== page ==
A reversible binary counter responsive to said clock pulses and to said trigger pulses to advance by one step during each of said trigger pulses of said first polarity and to reverse by one step during each of said trigger pulses of second polarity;

A digital-to-analog decoder connected to receive the output digital words of said counter to operateas a staircase generator having individual steps which are each the analog of a corresponding value of said digital word, thereby to produce said reference signal;

And means connecting said reference signal to said summing amplifier, thereby to produce a closed loop circuit having a plurality of signal points therein each providing a corresponding discrete form of said intensity control signals.

2. The invention set forth in claim 1 in which said threshold detection means includes upper and lower threshold detectors fed in parallel from said summing means for developing said trigger pulses of first and second polarity respectively.

3. The invention set forth in claim 1 in which said reference signal is provided to an output terminal as a cathode-ray device intensity control signal.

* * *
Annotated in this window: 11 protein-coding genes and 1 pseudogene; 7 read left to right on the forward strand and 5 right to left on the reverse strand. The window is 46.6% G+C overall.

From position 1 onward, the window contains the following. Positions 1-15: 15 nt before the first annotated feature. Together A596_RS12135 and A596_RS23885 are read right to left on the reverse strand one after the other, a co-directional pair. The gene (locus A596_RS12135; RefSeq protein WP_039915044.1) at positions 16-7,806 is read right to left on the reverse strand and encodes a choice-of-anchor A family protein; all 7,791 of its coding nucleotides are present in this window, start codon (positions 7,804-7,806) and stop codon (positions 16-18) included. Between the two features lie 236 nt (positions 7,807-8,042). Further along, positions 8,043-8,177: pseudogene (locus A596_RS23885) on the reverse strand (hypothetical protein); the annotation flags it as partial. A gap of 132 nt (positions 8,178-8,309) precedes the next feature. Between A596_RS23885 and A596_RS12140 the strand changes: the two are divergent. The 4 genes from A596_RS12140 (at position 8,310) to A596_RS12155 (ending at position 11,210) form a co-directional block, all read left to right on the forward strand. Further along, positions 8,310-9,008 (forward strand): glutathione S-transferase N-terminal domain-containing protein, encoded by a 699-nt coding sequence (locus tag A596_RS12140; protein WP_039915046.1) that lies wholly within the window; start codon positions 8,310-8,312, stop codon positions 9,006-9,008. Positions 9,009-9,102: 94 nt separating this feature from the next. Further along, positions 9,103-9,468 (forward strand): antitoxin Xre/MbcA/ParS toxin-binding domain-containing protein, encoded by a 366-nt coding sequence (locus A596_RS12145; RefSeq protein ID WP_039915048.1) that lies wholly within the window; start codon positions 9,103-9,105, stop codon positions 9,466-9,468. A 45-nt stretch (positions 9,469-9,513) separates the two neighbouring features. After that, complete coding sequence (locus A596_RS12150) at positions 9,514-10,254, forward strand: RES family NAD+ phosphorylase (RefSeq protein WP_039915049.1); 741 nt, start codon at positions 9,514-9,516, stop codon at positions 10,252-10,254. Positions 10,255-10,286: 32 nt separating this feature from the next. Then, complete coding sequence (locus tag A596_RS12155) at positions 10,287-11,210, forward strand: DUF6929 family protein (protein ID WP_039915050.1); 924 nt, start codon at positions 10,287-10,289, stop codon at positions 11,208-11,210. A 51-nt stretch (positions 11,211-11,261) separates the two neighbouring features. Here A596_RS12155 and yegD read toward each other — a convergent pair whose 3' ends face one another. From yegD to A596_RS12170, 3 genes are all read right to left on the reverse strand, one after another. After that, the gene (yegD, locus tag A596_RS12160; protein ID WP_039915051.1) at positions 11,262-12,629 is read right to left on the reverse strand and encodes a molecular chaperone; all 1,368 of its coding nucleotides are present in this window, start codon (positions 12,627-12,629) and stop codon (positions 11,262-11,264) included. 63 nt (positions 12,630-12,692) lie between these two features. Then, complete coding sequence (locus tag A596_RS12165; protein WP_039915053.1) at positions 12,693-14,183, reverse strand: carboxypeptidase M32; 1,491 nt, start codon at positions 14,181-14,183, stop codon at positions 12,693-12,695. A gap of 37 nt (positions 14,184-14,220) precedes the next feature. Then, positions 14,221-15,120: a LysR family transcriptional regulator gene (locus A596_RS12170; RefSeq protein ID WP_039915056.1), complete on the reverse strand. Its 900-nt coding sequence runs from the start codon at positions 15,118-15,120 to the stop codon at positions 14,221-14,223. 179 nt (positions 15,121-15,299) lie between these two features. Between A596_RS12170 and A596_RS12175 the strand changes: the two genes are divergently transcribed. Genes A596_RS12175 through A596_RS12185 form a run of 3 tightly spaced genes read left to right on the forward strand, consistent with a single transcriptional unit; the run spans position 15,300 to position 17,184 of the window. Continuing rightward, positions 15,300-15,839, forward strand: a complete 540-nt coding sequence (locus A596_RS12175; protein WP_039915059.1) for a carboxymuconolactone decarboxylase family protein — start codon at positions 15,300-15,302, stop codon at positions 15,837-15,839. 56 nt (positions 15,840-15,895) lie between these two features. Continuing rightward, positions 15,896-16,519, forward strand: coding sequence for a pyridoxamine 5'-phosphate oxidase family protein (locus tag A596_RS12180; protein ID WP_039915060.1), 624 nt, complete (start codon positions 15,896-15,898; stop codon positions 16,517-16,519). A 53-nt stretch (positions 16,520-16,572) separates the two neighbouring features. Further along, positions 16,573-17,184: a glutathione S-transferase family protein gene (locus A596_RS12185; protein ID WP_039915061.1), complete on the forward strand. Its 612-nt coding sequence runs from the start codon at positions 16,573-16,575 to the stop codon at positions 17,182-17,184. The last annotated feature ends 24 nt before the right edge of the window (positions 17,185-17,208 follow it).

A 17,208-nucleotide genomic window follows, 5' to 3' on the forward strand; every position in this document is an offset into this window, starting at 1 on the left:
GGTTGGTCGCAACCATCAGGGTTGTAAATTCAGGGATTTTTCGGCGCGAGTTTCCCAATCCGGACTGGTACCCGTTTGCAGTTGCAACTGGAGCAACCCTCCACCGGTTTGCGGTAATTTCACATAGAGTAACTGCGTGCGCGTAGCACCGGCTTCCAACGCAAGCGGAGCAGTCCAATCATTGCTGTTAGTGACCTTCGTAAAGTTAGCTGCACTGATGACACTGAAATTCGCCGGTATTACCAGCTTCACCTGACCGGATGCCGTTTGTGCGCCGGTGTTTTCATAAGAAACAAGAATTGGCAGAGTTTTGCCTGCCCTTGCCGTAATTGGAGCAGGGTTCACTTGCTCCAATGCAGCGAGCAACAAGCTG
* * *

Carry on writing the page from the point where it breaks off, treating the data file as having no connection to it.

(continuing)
4. The invention set forth in claim 1 in which the output of said summing amplifier is supplied to an output terminal as a cathode-ray device intensity control signal.

5. The invention defined in claim 2, further defined in that there is included a pulse adder connected to add said pulses of first and second polarity, and means are included to supply the output of said pulse adder to an output terminal as a cathoderay device intensity control signal.

6. The invention set forth in' claim 1 in which counter operated means are included for deriving and supplying to an to provide said cathode-ray device intensity control signal in unipolar form.

Patent Citations
Cited PatentFiling datePublication dateApplicantTitle
US3473082 *Sep 20, 1968Oct 14, 1969Sperry Rand CorpIntensity control for crt display
Referenced by
Citing PatentFiling datePublication dateApplicantTitle
US3953764 *Sep 29, 1971Apr 27, 1976Delta-X CorporationMethod and means for selectively positioning a light source for illuminating film transparencies
U.S. Classification315/30
International ClassificationG01R13/22, G01R13/34
Cooperative ClassificationG01R13/22, G01R13/345
European ClassificationG01R13/34C, G01R13/22